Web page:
Ed's AV Handbook.com
Home Theater & High Fidelity Stereo Audio
Batting practice for the audio/video pro and a primer for the novice
Index by chapter subject
Ed's AV Blog & NEWS
Chap 1 AV Terminology
Chap 2 Physics
Chap 3 Audio
Chap 5 AV System Sequence
Chap 6 The Room, Speaker, & TV
Chap 7 Acoustical Strategy
Chap 8 Home Theater by Design
Chap 9 Sales Training
Chap 10 Business & Marketing
- 2 - 3 - 4 - 5 - 6 - 7 - 8 - 9 > next
The View From Our Minds EyeOur brain has a need to make the universe orderly. For example, a still picture can be sliced and diced into an array of small dots or pixels. Stand back and our brain reassembles the dots as a coherent image of the original picture. An example is a photo in a daily newspaper.
A moving picture scene can be divided into a sequence of still pictures. If the 'stills' are repeated fast enough our brain perceives the 'stills' as a moving picture. This is the foundation for creating movies, animation, and television.
Our mind’s eye also recognizes a rainbow of color from
a color additive system. The three primary colors of light --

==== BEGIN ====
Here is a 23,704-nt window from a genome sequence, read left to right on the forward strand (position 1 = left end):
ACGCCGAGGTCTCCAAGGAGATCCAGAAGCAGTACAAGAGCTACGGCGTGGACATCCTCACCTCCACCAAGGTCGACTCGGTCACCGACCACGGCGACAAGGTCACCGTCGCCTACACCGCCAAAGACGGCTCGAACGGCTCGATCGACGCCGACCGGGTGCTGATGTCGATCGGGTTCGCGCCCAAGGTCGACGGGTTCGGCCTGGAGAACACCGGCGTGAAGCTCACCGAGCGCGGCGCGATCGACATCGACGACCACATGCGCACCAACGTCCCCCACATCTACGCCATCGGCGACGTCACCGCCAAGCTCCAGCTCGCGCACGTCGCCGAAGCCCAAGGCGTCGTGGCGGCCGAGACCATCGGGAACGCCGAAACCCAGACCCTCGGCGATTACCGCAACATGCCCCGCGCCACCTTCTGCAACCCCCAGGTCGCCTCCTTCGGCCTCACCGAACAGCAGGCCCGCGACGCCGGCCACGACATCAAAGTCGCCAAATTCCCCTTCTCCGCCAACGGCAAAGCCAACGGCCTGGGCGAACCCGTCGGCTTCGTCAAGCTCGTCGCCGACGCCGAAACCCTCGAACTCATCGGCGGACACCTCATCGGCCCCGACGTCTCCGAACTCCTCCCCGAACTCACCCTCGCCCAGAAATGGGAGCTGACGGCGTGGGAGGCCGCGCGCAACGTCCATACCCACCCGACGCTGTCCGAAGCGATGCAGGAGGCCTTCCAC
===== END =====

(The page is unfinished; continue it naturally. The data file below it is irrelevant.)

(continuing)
red, green, & blue -- can be mixed to produce nearly all color.
The TV CameraAs motion picture film, a TV camera divides a moving image into a sequence of still picture frames. Similar to the newspaper photo, each still frame is divided into pixel dots. Each dot, a pixel of light, is converted into a stream of voltage.
This video sequence of images begins as the prismatic lens assembly of a TV camera separates light into rainbow paths of color. The red, green, and blue paths are targeted at a dedicated (one for each color) pixel array of photo diodes mounted on a Charge Couple Device (CCD).
The three CCD arrays are electronically scanned at 60* frames per second, top to bottom, left to right, line by line, pixel by pixel. Each produces a modulating stream of voltage that is a modulating analog of the original red, green, blue light. The voltages are ultimately reconverted into illuminated pixel framed arrays of the original sequence of still frames on a television screen.
*Handbook Note: The C.I.E. Rec. 2020 UltraHD specification added the frame rate option of 120 fps.
This option has not yet been used in consumer electronic products. It is still a commercial project.
120fps is waiting for the full implementation of Rec 2020.
|Ed's AV Handbook.com
Batting Practice for the AV Pro and a Primer for the Novice.
Copyright 2007 Txu1-598-288 Revised 2018